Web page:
Introduction to Logic Design with CD / Edition 1

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Introduction to Logic Design is intended for a first course in logic design, taken by computer science, computer engineering, and electrical engineering students (most commonly in the sophomore year).Its special strengths are a clear presentation of fundamentals with an exceptional collection of examples, solved problems, and exercises. The text integrates laboratory experiences, both hardware and computer simulation, while not making them mandatory for following the main flow of the chapters. Design is emphasized throughout the text. Switching algebra is developed as a tool for analyzing and implementing digital systems. The book contains an excellent presentation of minimization of combinational circuits, including multiple output ones, using the Karnaugh map and iterated consensus. There are a number of examples of the design of larger systems, both combinational and sequential, using medium scale integrated circuits and programmable logic devices. Introduction to Logic Design will provide students with the sort of grounding that will give them a solid foundation for further study, whether it be in a computer science, computer engineering, or electrical engineering program.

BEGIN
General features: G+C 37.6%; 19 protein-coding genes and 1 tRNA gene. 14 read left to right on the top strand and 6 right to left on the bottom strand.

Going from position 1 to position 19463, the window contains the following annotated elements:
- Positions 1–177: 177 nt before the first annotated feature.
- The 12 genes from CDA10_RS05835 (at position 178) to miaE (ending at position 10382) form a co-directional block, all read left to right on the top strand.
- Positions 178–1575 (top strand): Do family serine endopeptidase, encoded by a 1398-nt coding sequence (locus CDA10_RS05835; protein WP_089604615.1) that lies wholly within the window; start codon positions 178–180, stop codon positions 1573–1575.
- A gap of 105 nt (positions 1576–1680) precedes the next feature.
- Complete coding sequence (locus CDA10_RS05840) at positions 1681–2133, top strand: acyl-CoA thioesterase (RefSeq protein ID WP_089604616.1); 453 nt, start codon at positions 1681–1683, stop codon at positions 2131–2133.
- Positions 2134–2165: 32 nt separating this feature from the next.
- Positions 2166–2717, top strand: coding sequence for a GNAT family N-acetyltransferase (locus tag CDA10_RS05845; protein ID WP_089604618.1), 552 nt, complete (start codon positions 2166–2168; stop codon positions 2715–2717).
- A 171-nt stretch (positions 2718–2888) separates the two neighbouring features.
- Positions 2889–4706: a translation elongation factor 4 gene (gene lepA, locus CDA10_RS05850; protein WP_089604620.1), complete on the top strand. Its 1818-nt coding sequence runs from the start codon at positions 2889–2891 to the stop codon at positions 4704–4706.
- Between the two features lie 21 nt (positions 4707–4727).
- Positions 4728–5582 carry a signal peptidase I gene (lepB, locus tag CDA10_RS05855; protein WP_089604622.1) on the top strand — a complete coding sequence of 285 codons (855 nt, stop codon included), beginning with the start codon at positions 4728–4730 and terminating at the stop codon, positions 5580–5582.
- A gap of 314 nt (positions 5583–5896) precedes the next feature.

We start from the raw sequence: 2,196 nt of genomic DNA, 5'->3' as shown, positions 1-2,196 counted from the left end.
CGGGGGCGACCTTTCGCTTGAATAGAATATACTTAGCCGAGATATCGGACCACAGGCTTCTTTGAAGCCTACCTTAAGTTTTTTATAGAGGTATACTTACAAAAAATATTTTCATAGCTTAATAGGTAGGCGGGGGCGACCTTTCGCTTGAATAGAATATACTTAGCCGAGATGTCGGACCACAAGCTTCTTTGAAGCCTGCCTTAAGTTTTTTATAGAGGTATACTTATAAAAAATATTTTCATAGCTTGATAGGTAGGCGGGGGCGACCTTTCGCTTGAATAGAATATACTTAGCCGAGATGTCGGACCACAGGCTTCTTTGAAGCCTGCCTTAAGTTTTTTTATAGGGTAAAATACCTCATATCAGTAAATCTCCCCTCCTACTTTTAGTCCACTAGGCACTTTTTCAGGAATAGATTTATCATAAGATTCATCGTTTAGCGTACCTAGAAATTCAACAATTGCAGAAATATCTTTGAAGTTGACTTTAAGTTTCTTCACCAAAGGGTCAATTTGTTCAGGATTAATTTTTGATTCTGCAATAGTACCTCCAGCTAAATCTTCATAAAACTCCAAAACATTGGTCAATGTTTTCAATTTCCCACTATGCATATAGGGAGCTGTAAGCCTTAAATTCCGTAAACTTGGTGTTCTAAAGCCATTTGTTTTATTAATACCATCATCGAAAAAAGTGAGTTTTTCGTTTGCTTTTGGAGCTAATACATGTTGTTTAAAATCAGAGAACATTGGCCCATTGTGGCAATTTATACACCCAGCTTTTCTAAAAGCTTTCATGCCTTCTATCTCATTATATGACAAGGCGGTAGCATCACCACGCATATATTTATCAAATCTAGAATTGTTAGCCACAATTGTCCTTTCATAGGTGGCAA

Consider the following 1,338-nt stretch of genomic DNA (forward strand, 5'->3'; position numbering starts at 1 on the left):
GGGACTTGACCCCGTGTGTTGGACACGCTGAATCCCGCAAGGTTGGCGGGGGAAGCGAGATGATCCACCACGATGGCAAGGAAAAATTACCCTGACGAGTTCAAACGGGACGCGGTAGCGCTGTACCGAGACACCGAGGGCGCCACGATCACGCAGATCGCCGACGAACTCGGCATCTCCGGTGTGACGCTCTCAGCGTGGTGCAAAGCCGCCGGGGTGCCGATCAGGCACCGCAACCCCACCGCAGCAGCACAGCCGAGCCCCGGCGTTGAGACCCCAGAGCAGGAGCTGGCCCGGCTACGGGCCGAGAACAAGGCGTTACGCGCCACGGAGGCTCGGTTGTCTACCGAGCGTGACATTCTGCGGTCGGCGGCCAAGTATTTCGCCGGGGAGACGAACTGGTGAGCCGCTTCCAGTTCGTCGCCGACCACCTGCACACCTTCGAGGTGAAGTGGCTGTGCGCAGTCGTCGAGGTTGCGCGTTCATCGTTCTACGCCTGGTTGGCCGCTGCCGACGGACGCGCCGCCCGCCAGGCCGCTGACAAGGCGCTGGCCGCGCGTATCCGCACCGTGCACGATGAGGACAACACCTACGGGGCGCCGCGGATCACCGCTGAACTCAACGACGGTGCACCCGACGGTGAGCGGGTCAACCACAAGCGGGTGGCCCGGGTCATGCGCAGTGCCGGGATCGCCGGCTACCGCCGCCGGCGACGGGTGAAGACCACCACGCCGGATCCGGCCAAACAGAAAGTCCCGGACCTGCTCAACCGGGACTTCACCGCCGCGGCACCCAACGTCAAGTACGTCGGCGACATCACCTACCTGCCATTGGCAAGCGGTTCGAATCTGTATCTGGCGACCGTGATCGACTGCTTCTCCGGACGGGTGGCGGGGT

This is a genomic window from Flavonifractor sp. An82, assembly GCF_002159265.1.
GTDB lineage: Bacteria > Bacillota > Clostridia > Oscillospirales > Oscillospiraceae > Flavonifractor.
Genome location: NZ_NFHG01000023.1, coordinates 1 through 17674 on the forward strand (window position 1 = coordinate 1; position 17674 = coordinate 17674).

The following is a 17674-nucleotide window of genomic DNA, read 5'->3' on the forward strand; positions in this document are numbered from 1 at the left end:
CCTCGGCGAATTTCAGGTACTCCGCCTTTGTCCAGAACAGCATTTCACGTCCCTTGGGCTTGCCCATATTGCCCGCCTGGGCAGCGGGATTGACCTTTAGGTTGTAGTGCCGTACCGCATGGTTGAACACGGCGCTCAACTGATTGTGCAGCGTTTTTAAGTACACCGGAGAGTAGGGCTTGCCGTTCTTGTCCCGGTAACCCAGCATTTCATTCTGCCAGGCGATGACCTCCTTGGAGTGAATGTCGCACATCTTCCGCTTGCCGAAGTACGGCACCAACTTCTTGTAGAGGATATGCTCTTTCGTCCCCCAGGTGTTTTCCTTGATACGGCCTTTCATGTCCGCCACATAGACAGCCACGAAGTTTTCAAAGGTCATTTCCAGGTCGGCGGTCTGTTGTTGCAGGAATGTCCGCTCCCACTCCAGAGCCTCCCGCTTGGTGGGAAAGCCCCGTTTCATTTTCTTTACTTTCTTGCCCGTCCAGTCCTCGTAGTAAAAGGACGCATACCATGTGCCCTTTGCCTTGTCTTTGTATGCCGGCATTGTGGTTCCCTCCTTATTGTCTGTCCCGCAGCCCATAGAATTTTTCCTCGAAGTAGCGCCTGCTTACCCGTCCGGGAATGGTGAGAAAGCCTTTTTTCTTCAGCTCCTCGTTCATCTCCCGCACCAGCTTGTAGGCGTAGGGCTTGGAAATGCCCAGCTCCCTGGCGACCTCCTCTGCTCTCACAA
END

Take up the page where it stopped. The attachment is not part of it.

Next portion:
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Product Details

  • ISBN-13: 9780072504996
  • Publisher: McGraw-Hill Companies, The
  • Publication date: 7/28/2001
  • Edition description: Older Edition
  • Edition number: 1
  • Pages: 640